Home town: Edmonton, AB, Canada
Graduation date: December 2018
What was your first experience with chiropractic?
As a kid I was always the tallest in my class. I didn’t fit in the chairs, so I had some bruising on my low back. My aunt, a massage therapist, recommended to my mom that we see a chiropractor. As a byproduct, my spring allergies that were really severe every single year disappeared magically.
What inspired you to become a chiropractor?
My high school biology class is where my interest first piqued. I had a phenomenal teacher and was intrigued by how brilliant the human body is and how life develops. I knew I wanted to do something meaningful working with my hands and helping people. I also knew I wanted to run my own business. I did some research and I said. “There is no way I’m going to school for eight years to become a chiropractor!”
Instead I went into business. I didn’t want to just wander into the sciences without a game plan, so I finished my business degree in accounting and finance, which I loved.
Shortly after, I started working at a big accounting firm in Edmonton. It wasn’t long before it was clear to me that I couldn’t sit behind a desk for 40 more years. And I was literally sick, on and off for three months, for no reason. One night I wasn’t able to sleep. I had this really weird achy pain in my body. I saw my chiropractor the next day. I went home and slept for five hours and started recovering. It was later that week, while I was in side-posture about to get adjusted, that it clicked, “Oh! I have to be a chiropractor!”
Were you mentored by a chiropractor before starting at Life West?
I was. My chiropractor’s office is a multi-doctor office and she was out on maternity leave, so Dr. Ken Bergquist really stepped up to the plate. I went in and saw him and got adjusted and said, “Man, I think I need to be a chiropractor.” I had like a million questions for him, and he said, “Ok, let’s go out for a beer.” I think we probably talked for four hours, and it kind of evolved from there.
What kinds of questions did you ask your mentor?
To be honest, a big question was about money. It was a massive investment. I had a great job so it was going to be a lot of time, and I wanted to make sure that the payoff was there. Once that box was checked, we moved on to the more important questions.
Another big question I had was about energetic or personal boundaries, not taking stuff home and being able to be truly present with everybody. I also had concerns over my height. Some people say that chiropractors blow out their backs and their shoulders. I wanted to know if there was a technique I could do that would be safer or if I could adjust the table height appropriately.
The biggest thing was I just wanted to understand more about what chiropractic was, because my understanding had evolved. But that understanding took me a long time to get to, and so I wanted to make sure that I saw the whole picture, which I didn’t. I started to see more and more of the true chiropractic picture and my own potential to be in it.
How do you like to present yourself as a student leader and mentor at Life West?
I was really engaged in my first two and a half years in a lot of different clubs including Tic Talkers, Adjusting Ninjas, and the Canada club.
I also hosted financial seminars. Conversations with my friends and colleagues at school showed a lack of understanding and awareness in regards to finances. I saw a lot of people graduate, and suddenly they understood what their loans meant. They were intimidated by them and ill-equipped to deal with them. I thought, “That’s not cool. This is a huge investment.” You need to be comfortable managing it. If you can’t make your loan payment and keep your lights on in your office, you’re not going to be serving, period. It’s that simple.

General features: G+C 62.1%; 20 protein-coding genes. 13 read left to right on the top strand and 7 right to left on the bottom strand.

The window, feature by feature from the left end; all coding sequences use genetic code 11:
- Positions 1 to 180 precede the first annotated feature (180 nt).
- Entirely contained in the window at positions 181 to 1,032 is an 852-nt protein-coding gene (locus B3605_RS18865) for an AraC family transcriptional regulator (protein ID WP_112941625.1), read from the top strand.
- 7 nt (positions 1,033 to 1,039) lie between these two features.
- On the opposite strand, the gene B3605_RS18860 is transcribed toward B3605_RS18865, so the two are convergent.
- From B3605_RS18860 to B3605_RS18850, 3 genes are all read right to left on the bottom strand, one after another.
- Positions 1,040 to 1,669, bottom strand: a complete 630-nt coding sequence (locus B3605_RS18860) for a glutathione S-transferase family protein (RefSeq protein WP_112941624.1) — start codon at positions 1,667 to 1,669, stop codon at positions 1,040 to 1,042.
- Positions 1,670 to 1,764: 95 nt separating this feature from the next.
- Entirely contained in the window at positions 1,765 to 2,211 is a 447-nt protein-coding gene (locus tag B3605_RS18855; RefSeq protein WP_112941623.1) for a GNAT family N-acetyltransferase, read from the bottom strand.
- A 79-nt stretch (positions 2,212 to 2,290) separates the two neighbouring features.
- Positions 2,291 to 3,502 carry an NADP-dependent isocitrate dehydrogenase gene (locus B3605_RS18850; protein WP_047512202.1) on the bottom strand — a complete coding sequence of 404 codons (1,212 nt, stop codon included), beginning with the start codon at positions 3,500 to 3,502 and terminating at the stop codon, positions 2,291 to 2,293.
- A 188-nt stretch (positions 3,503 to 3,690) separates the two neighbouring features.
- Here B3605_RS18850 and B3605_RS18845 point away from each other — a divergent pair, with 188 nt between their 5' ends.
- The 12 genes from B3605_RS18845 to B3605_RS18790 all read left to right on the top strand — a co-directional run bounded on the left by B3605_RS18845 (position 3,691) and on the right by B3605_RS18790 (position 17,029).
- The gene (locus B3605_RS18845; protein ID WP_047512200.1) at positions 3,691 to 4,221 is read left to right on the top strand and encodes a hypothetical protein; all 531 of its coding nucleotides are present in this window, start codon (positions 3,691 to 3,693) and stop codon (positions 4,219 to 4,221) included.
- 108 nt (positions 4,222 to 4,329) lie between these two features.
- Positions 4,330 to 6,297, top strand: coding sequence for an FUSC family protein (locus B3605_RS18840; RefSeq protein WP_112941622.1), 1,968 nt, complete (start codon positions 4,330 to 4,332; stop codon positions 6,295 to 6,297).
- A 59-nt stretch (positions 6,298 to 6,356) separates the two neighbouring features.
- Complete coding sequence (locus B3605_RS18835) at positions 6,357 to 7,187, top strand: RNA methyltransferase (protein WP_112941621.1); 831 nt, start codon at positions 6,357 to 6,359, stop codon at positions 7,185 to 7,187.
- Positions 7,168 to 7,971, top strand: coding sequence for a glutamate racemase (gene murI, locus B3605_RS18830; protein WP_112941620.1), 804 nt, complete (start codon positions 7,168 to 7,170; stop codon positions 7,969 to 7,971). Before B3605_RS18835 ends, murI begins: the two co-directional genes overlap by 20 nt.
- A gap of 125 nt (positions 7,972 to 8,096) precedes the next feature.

I created evening workshops and coached close to 100 people. I covered some basic financial fundamentals: saving and spending, loans and compound interest, and some simple habits students can build throughout school that are going to radically change their financial position at the end of school.
The response was overwhelming. My plan was to do it once, and then people kept asking about it. And they’re still asking.
Why did you become a Student Champion?
Because of my experience at Champions Weekend and the support that I had and how welcome I was. I think that it’s really important that people get a genuine sense of the student experience here at Life West, and the Student Champions are a pivotal piece of that.
What do you think has been most beneficial for you as a Student Champion?
I think it’s been around communication. It’s been in my confidence, in my understanding, and my ability to articulate what chiropractic is about and to meet people where they’re at. With some people you need to talk posture and pain and how chiropractic works through the nervous system on those pathways. For some we need to keep it really, really simple.
What has been your favorite moment in chiropractic school?
The first one that pops into my mind is the first adjustment. There’s all this build up into what it is: your training, your analysis, and you’re working toward it. And it’s this massive question, “Can I do it? Will I be enough? Will I be able to serve people and make a difference?”
Once you get that first adjustment, and then you start getting a few more, and then all of a sudden … it takes a lot of time to feel really confident. But that first adjustment is just a huge accomplishment.
Use one word to describe your chiropractic experience so far.
Two words: paradigm-shifting.
– By Crisselle Garrido, Life West staff